If these states in this area get snow many years and icy conditions, it might pay to have good crews with plows and rescue teams available, other equipment, etc. But it's like no drainage culverts in So Cal, year after year. Duh. States have to stop wasting our money on frills and save for the snowy days.

I keep envisioning spinning out on Hixson Pike in rush hour, a veritable balletic performance, classical music playing in the background. I think not.

January 8, 2010 at 10:34 p.m.
SavartiTN said...

Were you guys here in January of 1978 when we had that huge ice storm? We were forced to drive 25 miles to a hospital and thought that we would end up in a cow pasture before we got there because the road was covered in four inches of ice. And we had chains on the car. That was one long terrifying trip but we made it. I remember calling 911 and asking for help. They said, "Sorry, but we're not coming out in these conditions."

January 9, 2010 at 1:09 a.m.
SCOTTYM said...

Turbocharger=check AWD=check LSD front and rear=check Snow Tires=check ABS w/on-off switch=check Sand, shovel, chains, and towstrap in trunk=check Merino wool socks=check Polypropylene long johns=check Scandanavian "flick"=check . . Ticket time powerslides, and arrest me now doughnuts... . . .=check :)

I was standing on the top of that "hill" at Renaissance Park with my 11yo daughter while partaking in a little of the juvenile sledding fun when she piped up with, "This is the reason health insurance is expensive".

I laughed so hard I nearly fell off the side of the hill. Just a bit earlier I had looked "down" at my feet and caught a glimpse of a streetlight with the sky in the background and thought to myself, "This will probably hurt". I tucked and rolled, then got lucky and it was merely hilarious and not injurious.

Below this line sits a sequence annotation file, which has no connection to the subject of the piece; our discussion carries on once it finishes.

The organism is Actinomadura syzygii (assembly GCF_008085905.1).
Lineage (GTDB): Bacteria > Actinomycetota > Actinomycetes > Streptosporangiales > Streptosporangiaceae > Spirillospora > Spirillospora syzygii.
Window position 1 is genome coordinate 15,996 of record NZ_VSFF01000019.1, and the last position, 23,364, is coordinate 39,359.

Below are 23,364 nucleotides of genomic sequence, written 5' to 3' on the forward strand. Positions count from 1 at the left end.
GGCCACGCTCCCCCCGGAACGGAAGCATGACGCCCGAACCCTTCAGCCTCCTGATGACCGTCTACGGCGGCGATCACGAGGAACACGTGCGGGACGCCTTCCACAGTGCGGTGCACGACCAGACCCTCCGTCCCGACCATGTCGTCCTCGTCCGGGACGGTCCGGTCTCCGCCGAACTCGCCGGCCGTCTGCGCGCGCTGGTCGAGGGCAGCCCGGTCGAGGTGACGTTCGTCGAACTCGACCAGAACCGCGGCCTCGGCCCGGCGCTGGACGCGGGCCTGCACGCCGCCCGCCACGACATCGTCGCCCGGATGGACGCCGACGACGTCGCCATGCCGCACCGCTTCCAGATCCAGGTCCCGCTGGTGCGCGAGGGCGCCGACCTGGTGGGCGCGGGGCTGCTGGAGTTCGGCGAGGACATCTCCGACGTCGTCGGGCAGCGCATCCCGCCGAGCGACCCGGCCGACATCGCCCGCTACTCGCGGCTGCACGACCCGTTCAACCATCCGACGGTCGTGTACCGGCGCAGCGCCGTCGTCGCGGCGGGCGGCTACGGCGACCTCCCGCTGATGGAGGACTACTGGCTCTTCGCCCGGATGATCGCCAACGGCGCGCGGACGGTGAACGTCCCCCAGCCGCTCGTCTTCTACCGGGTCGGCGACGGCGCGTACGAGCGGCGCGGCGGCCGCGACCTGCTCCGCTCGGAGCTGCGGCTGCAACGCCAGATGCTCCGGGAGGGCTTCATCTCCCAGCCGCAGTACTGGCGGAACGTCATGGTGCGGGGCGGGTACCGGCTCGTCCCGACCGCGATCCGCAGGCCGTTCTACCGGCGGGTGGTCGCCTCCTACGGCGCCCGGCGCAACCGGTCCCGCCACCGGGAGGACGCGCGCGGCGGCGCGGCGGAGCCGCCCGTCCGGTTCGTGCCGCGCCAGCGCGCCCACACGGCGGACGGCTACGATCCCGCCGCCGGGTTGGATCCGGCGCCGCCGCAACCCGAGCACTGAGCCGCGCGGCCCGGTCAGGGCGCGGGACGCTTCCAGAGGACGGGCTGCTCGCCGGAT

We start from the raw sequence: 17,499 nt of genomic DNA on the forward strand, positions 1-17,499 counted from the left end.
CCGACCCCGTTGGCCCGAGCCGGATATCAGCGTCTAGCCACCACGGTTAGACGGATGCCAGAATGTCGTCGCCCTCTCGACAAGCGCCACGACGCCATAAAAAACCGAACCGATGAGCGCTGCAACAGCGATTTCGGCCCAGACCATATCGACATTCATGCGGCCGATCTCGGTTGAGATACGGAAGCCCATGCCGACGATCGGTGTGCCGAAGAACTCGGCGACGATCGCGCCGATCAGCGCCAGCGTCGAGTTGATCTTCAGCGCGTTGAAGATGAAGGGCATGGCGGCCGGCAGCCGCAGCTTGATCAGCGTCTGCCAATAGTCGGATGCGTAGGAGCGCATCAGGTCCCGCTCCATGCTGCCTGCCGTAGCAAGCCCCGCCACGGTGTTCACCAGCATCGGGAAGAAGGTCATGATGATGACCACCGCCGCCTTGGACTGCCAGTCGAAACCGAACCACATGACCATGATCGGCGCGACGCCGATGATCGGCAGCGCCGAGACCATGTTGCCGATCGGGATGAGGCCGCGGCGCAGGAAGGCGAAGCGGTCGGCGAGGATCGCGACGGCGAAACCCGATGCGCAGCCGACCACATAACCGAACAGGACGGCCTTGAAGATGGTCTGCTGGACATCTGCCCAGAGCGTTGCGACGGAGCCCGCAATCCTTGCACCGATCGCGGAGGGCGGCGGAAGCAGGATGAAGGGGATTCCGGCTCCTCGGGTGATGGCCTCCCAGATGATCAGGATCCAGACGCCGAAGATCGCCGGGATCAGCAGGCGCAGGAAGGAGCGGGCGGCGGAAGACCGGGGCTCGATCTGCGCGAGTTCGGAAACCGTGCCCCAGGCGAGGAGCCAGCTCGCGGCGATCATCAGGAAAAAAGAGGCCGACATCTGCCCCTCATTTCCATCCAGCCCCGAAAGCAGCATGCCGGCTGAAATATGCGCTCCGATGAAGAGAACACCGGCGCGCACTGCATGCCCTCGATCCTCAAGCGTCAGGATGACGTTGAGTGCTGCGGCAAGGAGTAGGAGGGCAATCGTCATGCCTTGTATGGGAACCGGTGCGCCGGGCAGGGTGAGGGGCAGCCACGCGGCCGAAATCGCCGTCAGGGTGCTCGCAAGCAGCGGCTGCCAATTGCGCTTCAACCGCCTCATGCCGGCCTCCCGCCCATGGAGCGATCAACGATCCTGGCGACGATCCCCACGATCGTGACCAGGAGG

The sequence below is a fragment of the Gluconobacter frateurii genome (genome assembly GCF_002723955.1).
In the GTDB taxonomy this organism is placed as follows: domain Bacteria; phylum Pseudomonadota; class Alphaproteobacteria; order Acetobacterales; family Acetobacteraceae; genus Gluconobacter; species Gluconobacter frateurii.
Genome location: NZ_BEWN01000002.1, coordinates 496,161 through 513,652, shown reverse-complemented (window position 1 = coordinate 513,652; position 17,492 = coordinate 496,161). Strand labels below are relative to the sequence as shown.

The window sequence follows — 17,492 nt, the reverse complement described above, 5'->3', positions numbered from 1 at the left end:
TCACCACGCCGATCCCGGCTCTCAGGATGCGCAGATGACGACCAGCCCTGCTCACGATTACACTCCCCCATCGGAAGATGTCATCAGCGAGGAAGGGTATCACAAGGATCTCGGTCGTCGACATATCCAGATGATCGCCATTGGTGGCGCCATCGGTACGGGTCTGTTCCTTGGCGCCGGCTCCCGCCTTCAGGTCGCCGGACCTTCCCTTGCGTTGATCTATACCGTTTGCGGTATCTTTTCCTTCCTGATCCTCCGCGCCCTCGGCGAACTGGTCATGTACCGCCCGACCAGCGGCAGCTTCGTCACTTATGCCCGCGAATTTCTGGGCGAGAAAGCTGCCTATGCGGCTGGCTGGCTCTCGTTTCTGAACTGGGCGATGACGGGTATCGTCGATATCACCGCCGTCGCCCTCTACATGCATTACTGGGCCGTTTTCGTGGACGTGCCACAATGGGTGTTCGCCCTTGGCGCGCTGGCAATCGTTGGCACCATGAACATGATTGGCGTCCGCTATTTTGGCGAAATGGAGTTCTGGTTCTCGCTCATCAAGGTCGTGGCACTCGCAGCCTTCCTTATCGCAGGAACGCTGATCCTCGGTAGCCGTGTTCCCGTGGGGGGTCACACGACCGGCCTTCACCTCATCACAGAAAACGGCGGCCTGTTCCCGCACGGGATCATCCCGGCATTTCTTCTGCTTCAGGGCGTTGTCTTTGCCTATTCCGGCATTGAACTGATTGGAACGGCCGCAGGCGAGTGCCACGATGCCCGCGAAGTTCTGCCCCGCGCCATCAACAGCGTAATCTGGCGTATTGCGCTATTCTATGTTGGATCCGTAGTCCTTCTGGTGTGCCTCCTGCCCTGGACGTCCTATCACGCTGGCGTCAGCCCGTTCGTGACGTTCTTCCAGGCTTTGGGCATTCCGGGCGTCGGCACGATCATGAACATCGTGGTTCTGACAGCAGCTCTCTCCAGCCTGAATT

I won't even get into the ATV antics.

I enjoyed our little winter interlude.

There are a lot of people who are barely competent to drive in perfect conditions. Add some rain/snow/ice/sand to the equation, and they will likely wreck.

Very few of the drivers in our region have much experience in a vehicle at high slip angles. We don't teach this kind of thing as a basic part of driver training. (We can't be teaching teenagers how to slid a car, they need to figure that out for themselves.)

The general populace in snowy regions is better at driving on snow because they get more practice. I think it's as simple as that.

Even AWD and ABS are useless on ice unless you spend the bucks on dedicated snow/ice tires with sipes and/or studs.

As of this posting, my dead-end road is still solid white. I pay city taxes, where's our sand and brine? Ah, nevermind, it's more fun this way.

January 9, 2010 at 3:49 a.m.
woody said...

Oh well, the worst just came to fruition this morning. We woke up without any water.. To tell you the truth 'that beer' doesn't look all that bad right now.

Thank goodness for "Wally World" and their fine selection of bottled water. I may not be able to shower, but I can rinse in a variety of flavors, flush with distilled and wash my hair in some of the aforementioned beer.

I might even save a little for drinking...after I finish this nice spiced rum and apple cider.

Wishing you all warm thoughts, Woody

January 9, 2010 at 10:04 a.m.
Oz said...

One day we can tell our grandchildren what it was like to stay warm without worrying about our carbon footprint.

January 9, 2010 at 10:06 a.m.
frumpster65 said...

LOLOLOLOLOLOLOL.....Thank you all for the laughs...I guess my own two cents would be that the cartoon was about "stocking up"....Those who cant get out shouldve stocked up and called their bosses and let them know...Then they could have relaxed and sat back and had a marvelous movie marathon and ate snacks and drank beer and get the pun intended....LOL Hope every one has a great weekend!!!!

January 9, 2010 at 11:08 a.m.
rolando said...

My movie supply is hardly dented at this point, frumpster. The hot spiced rum is holding out nicely, the pot roast is ready, and yet another pesky birthday is past. Life is good.

January 9, 2010 at 6:03 p.m.
SCOTTYM said...

Happy BD roly, cheers to you, and I wish you many more. Enjoy the roast.

January 9, 2010 at 6:43 p.m.

I second that "pesky" birth-day, Rolando. Cheers, hup hup, salut, skoal and keep on rollin' Brother.

January 9, 2010 at 9:11 p.m.